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Xbox Series X naming scheme leaves door open for Lockhart

Microsoft's new next-gen naming scheme reinforces rumors of a dual-console launch

Derek Strickland | Dec 13, 2019 at 2:32 pm CST (10 mins, 4 secs time to read)

As promised, Microsoft's next-gen console come with a new naming scheme the sets the stage for the future of Xbox.

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The new Xbox Series X console (formerly Project Scarlett) isn't just the name of a new system, but the name of a new generation. We can expect more Xbox systems to use the "Series" label as Microsoft blurs the lines between generations. More systems like, say, the rumored lower-end Lockhart console that's rumored to release alongside the Xbox SX in Holiday 2020.

Rumor has it Microsoft will release two next-gen consoles in 2020: Anaconda, the codename for the revealed Xbox SX that hits 4K 60FPS, and Lockhart, a disc-less system with lower specs that targets 1440p 60FPS. Microsoft has yet to confirm Lockhart's existence, but the new Series moniker strongly hints that it's possible.

Releasing a cheaper next-gen system makes a lot of sense.

The Xbox Series X sounds like it'll be incredibly expensive thanks to its hardware specs that include 12TFLOP GPU, GDDR6 memory, high-end NVMe SSD, and new Zen 2 CPU. It's even shaped like a mini-ITX PC, strongly hinting it needs some serious ventilation. Based on this hardware it's possible the Xbox SX overshoots its rumored $499 price point.

Not everyone can afford (or wants) an enthusiast grade Xbox, the same way not everyone rushed out to buy an Xbox One X. The cheaper Xbox One S is the sweet spot right now, and Lockhart aims to be the sweet spot of next-gen.

With Lockhart, gamers can theoretically still get the benefits of next-gen like a super-fast SSD, ray tracing, the Navi GPU and Zen 2 CPU combo, and other features like supported adaptive sync. The trade-off is just that everything's been dialed down to a lower spec for 1440p 60FPS versus native 4K 60FPS.

Lockhart will simply be weaker with less RAM and GPU horsepower, thus making it cheaper, and it probably won't come with a disc drive.

Xbox Series X naming scheme leaves door open for Lockhart 3 | TweakTown.com

Gamers are worried that Lockhart will simply complicate development and create instances where developers hold back their next-gen games to cater to Lockhart's lower-end hardware. The truth is this is already going to happen regardless if Lockhart releases or not. Every major first-party Xbox game will release on Xbox One, Xbox One S, Xbox One X, Windows 10 PCs, and the new next-gen systems, meaning scaling is something they're used to and already have to do.

It's also worth mentioning that first-party Xbox Studios devs will have the best-optimized games for next-gen simply because they're closer to Microsoft and the source of the hardware. And they've also been instrumental to shaping the hardware from the get-go, similar to how Turn10 helped shape the Xbox One X back in 2016.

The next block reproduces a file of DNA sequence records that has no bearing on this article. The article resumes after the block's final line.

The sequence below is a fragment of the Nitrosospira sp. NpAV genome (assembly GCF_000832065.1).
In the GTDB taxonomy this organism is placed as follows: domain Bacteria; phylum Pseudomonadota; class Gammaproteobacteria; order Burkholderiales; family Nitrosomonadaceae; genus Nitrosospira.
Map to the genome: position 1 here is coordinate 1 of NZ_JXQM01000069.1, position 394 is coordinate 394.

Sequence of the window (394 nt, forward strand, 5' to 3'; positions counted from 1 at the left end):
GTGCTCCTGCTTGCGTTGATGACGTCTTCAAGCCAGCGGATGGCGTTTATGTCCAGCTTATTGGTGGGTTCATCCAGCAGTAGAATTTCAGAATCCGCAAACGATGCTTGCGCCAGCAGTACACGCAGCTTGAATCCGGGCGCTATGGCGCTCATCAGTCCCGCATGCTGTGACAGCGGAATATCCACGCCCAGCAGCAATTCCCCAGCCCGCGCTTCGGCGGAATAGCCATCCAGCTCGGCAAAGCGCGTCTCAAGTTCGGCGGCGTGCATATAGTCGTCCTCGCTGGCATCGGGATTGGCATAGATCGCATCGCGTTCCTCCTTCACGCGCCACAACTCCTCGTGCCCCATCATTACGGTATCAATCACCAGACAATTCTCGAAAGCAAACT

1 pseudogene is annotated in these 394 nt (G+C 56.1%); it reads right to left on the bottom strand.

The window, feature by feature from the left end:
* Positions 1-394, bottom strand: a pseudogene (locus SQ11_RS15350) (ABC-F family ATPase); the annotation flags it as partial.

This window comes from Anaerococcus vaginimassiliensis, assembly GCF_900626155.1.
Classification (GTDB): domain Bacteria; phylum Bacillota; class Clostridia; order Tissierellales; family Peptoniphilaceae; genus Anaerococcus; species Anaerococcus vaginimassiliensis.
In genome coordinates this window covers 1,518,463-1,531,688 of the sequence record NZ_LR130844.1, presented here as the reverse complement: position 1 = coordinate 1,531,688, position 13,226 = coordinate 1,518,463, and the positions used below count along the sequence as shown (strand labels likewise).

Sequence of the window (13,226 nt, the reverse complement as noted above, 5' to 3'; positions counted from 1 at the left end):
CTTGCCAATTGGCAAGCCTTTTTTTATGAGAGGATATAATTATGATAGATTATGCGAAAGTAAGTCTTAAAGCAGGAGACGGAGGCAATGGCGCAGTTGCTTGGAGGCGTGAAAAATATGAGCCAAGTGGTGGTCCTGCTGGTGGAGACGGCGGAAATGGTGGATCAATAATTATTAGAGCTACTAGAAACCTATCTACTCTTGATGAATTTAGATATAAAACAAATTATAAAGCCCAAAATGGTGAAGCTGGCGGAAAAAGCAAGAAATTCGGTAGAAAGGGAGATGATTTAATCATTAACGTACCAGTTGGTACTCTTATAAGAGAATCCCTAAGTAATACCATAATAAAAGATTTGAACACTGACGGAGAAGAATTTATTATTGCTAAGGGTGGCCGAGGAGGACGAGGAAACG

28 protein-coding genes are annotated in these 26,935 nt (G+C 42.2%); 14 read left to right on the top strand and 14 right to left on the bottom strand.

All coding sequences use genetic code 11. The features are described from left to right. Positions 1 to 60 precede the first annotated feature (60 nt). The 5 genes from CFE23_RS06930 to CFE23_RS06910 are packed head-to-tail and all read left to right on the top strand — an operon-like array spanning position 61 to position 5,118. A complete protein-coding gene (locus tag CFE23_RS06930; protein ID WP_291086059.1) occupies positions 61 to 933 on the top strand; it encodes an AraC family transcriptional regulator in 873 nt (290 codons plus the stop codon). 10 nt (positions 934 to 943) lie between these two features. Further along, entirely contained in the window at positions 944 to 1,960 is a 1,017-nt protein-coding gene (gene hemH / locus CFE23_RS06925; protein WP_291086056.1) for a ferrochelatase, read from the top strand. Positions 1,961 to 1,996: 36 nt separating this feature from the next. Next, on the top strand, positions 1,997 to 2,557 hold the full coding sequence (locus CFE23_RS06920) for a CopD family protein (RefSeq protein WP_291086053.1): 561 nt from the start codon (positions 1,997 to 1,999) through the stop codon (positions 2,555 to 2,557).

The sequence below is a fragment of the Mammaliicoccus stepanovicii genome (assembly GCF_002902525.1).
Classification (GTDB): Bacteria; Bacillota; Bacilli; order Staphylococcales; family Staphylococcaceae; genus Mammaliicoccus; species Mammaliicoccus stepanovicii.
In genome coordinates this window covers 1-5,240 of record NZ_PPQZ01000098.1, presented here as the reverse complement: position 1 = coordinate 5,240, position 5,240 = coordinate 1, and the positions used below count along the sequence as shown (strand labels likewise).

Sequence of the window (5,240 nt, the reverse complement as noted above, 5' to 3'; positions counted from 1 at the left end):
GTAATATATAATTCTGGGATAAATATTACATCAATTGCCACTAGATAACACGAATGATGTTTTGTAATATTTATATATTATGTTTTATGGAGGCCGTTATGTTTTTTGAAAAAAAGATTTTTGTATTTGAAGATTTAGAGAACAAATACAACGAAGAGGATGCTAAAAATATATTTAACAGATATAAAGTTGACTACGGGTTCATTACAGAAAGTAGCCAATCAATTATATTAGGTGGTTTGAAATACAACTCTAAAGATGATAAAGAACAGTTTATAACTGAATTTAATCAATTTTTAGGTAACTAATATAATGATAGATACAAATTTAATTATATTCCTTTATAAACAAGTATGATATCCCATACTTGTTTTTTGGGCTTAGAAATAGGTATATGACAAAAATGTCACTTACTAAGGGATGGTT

If anything it'll be third-party devs that run into potential issues, which will likely be mitigated by Microsoft's strong and easy-to-use SDK platform.

The only thing I'm worried about is Lockhart's name. Will it be the Xbox Series S? If so...the abbreviation would be Xbox SS, and I don't think that's an image Microsoft wants to embrace.

Microsoft plans to release the Xbox Series X in Holiday 2020. No info has been confirmed or announced on Lockhart, but we could hear more news at E3 2020.

Check below for confirmed specs and details, and a huge content listing of everything we've heard about Xbox Series X and Lockhart so far:

Xbox Series X confirmed details (Formerly Project Scarlett):

  • 8-core, 16-thread Zen 2 CPU
  • Navi GPU on RDNA architecture
  • Highly customized 7nm SoC from AMD
  • GDDR6 memory
  • 2x Xbox One X's 6TFLOPs of GPU perf
  • 4x CPU power of Xbox One generation
  • Can deliver up to 40x more performance than Xbox One in specific use cases
  • Adaptive sync supported
  • Super-fast SSD that can be used as VRAM
  • Supports 8K resolution (likely media playback)
  • 120FPS gaming
  • Variable refresh rate (adaptive sync/FreeSync)
  • Variable Rate Shading
  • Raytracing confirmed with dedicated raytracing cores
  • Backward compatible with thousands of Xbox, Xbox 360, and Xbox One games
  • New controller with a dedicated share button
  • Compatible with Xbox One accessories

Lockhart (Unconfirmed lower-end Xbox Series hardware)

  • 1440p 60FPS
  • No disc drive
  • Super-fast SSD that can be used as VRAM
  • 7nm AMD SoC w/ scaled-down 8-core, 16 thread Zen 2 CPU at 3.5GHZ and Navi GPU
  • Lower GDDR6 memory pool (Possibly 12GB)
  • ~6-8 TFLOPs of power?
  • Aims to rival PS4 Pro/Replace Xbox One S
  • Full backward compatibility with all Xbox One games
  • Cheaper MSRP

Anaconda/Xbox Series X/Project Scarlett

  • 4K 60FPS
  • Disc drive with 4K UHD playback
  • Super-fast SSD that can be used as VRAM
  • 7nm AMD SoC with 8-core, 16 thread Zen 2 CPU at 3.5GHz and Navi GPU
  • 16GB GDDR6 RAM
  • 12 TFLOPs of power
  • 2x GPU power as Xbox One X/aims to replace Xbox One X
  • Full backward compatibility with all Xbox One games
  • More expensive MSRP

Xbox Series X coverage:

Last updated: Dec 14, 2019 at 06:11 am CST

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Derek Strickland

ABOUT THE AUTHOR - Derek Strickland

Derek is absorbed with the intersection of technology and gaming, and is always looking forward to new advancements. With over six years in games journalism under his belt, Derek aims to further engage the gaming sector while taking a peek under the tech that powers it. He hopes to one day explore the stars in No Man's Sky with the magic of VR.

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